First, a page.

South Africa is due ratings reviews this Friday. Chances are that the Standard & Poor’s agency will cut its BBB rating by one, or possibly even two notches. Another agency Fitch has a stable outlook on the rating but could still choose to downgrade the rating rather than the outlook. What will be the damage?
Brazil’s central bank meets today and almost certainly will announce another half point cut in interest rates, the eighth consecutive reduction since last August. But so far there is little sign that its rate-cutting spree — the longest and most aggressive in the developing world — is having much success in resuscitating the economy.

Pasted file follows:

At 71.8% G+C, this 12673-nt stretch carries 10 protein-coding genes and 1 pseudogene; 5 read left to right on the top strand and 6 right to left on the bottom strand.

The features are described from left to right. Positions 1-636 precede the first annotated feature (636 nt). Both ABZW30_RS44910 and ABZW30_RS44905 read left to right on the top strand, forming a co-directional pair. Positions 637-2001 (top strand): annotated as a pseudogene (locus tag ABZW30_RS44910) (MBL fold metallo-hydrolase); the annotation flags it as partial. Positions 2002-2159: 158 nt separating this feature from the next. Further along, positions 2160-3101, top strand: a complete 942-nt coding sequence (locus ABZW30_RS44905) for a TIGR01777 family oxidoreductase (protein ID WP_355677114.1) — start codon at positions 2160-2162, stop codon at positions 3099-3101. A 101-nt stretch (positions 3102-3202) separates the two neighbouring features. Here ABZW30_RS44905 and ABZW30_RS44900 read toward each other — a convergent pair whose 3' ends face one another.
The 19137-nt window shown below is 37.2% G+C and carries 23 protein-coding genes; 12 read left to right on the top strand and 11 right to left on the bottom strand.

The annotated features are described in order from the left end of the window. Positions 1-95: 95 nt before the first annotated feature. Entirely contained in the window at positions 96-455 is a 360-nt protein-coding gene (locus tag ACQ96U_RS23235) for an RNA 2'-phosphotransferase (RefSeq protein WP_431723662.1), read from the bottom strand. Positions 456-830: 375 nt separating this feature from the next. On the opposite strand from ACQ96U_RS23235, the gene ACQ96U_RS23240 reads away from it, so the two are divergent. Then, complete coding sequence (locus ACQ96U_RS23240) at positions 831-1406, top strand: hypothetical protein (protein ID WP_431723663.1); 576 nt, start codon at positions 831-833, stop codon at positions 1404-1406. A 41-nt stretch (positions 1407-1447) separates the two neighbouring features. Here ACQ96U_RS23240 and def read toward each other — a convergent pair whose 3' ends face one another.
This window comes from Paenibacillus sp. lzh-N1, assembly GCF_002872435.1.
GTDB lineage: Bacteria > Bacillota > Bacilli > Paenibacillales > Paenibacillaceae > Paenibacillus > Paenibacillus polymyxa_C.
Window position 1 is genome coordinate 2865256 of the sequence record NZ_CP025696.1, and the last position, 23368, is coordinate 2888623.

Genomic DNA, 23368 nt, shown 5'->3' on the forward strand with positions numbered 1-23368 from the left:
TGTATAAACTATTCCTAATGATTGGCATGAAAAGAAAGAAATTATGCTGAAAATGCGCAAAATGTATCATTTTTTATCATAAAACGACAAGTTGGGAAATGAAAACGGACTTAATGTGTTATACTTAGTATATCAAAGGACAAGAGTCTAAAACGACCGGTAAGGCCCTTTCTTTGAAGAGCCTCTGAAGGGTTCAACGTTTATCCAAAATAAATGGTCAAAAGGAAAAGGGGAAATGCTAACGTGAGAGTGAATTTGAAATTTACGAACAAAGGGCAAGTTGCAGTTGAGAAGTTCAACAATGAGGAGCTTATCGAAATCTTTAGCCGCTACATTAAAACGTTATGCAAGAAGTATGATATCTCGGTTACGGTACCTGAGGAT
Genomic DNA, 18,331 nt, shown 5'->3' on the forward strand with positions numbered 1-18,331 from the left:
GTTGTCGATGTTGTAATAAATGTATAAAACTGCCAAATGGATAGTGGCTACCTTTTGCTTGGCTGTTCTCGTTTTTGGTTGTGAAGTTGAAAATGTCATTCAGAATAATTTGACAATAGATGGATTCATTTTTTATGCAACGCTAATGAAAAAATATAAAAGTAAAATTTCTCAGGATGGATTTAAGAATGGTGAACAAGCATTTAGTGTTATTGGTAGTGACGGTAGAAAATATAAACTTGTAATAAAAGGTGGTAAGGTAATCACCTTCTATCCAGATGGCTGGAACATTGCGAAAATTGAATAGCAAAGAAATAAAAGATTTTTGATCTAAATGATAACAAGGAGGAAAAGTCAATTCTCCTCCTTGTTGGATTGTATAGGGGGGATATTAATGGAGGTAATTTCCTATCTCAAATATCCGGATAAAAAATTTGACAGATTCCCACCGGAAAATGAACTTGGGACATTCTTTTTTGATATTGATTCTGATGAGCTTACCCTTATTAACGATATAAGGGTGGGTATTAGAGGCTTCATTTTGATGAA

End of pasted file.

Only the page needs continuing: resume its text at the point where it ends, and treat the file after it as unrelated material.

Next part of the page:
Equities in the countries most exposed to the euro zone crisis seem to be being hit especially hard this year. The Datastream index of shares in Portugal, Italy, Ireland, Greece and Spain has a total return of -5.3% this year compared to +8.9% for a euro zone index excluding those countries.
For income-focused investors, the choice between stocks and corporate bonds has been a no-brainer in recent years. In a volatile world, corporate debt tends to be less sensitive to market gyrations and also has offered better yields — last year non-financial European corporate bonds provided a yield pickup of 73 basis points above stocks, Morgan Stanley calculates.
Greece is in the danger zone. Even as the country's finance minister sought to reassure his euro zone counterparts at a meeting in Poland, Greek credit default swaps were pricing in a more than 90 percent chance of default, according to Reuters calculations of Markit data. Economists in a Reuters poll see a 65 percent chance of that happening, probably within a year.